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An Analysis of Electric Field Strength for Planning Indoor Wireless Networks at Various Frequencies

Alharbi, Yasir (2016) An Analysis of Electric Field Strength for Planning Indoor Wireless Networks at Various Frequencies. PhD thesis, University of Sheffield.

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Abstract

Understanding the characteristics of radio wave propagation is a very important task for ensuring the required signal coverage for indoor wireless communication systems. The received signal strengths are highly affected when blocked by obstacles such as human occupants, doors, walls, windows, etc. This thesis investigated the E-field distributions inside a Victorian terraced house. Many scenarios are presented to investigate some important elements that have a significant effect on E-field distributions, such as opening and closing doors, the movement and number of human occupants and the location of the transmitter. These are considered for indoor signal propagation at various frequencies, specifically 5.8 GHz, 2.4 GHz, 868 MHz and 433 MHz. The distribution of the E- field strength within the building has been obtained using the FEKO simulation suite. The methods used in the simulation are geometrical optics and the uniform theory of diffraction. The results demonstrate that when the transmitter is located near to a wall, then the field distributions within the Victorian house are attenuated due to more reflections and multipath effects. Also, the results show that the door’s status and human occupancy effect on the electric field coverage at 5.8 GHz and 2.4 GHz is more significant than at 868 MHz and 433 MHz. The practical results demonstrate that the radio signals can penetrate through several adjacent walls within the same floor, however they became very weak when they go through different floors. This indicates that the deployment and positioning of smart meters in domestic properties has to be carefully considered. Our results clearly prove that extensive E-field measurements should be performed prior to the deployment of wireless communication system within the building.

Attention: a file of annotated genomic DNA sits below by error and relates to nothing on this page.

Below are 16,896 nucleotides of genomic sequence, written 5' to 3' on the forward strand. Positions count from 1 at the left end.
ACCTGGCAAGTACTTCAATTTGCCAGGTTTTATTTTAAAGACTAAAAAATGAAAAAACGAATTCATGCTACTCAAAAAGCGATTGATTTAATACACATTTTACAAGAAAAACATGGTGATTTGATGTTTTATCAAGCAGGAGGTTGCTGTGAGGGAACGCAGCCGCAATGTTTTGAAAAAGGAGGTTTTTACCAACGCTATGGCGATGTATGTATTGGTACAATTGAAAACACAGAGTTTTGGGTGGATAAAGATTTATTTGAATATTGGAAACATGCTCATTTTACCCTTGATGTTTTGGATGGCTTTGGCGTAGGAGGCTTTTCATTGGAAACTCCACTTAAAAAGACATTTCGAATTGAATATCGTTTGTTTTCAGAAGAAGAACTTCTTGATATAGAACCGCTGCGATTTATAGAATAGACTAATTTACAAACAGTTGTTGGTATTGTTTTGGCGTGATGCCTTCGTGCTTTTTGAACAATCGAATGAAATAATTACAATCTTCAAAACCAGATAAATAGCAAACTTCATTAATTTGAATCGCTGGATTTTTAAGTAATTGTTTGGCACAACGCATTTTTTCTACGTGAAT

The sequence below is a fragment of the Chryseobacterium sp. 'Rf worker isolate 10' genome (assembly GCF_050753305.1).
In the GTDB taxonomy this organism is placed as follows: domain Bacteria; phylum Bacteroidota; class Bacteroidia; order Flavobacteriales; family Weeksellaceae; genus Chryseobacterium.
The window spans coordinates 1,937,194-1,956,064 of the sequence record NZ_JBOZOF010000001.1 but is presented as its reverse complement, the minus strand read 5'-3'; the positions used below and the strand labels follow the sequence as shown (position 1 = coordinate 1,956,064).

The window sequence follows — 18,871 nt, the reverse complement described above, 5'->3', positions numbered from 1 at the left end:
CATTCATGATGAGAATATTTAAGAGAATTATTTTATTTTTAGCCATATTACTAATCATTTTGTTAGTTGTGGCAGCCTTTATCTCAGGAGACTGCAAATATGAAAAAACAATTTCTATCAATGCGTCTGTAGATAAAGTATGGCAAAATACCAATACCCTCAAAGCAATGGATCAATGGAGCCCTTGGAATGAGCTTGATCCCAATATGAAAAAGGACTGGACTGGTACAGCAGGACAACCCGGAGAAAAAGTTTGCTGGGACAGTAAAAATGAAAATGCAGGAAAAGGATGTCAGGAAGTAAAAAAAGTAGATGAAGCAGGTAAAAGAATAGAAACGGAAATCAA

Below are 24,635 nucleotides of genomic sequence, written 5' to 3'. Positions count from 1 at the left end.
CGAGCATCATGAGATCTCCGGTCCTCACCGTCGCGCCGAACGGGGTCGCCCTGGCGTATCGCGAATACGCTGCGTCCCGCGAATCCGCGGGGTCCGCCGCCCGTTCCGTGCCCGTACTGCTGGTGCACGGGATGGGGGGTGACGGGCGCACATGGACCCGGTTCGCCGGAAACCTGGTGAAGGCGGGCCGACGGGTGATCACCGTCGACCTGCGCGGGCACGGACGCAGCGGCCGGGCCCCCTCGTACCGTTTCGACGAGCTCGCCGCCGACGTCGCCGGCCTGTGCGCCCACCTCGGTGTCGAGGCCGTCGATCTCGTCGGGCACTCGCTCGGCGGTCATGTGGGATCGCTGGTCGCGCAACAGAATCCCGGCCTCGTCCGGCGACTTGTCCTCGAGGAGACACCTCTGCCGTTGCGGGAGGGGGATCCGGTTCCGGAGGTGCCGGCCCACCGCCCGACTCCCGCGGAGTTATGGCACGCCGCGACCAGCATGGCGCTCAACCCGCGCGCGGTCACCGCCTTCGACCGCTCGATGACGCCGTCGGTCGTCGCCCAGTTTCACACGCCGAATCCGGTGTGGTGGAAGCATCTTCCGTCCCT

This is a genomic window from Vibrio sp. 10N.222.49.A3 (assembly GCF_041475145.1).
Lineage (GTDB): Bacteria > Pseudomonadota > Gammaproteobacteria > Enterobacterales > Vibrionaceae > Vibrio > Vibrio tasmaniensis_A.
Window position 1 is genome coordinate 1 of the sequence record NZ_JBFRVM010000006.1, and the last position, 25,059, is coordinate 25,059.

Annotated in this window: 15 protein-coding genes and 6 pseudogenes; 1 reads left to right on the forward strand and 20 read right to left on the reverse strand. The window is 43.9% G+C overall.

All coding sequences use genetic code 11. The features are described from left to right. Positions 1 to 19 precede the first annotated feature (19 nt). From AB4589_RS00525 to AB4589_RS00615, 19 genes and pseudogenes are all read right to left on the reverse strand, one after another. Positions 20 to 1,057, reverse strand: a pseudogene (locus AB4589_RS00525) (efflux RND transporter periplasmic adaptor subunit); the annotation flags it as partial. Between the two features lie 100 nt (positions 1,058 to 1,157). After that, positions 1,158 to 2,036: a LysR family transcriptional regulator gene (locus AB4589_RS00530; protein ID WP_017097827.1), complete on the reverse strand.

Item Type: Thesis (PhD)
Academic Units: The University of Sheffield > Faculty of Engineering (Sheffield) > Electronic and Electrical Engineering (Sheffield)
Identification Number/EthosID: uk.bl.ethos.696003
Depositing User: Mr Yasir Alharbi
Date Deposited: 04 Nov 2016 13:03
Last Modified: 12 Oct 2018 09:29
URI: http://etheses.whiterose.ac.uk/id/eprint/13967

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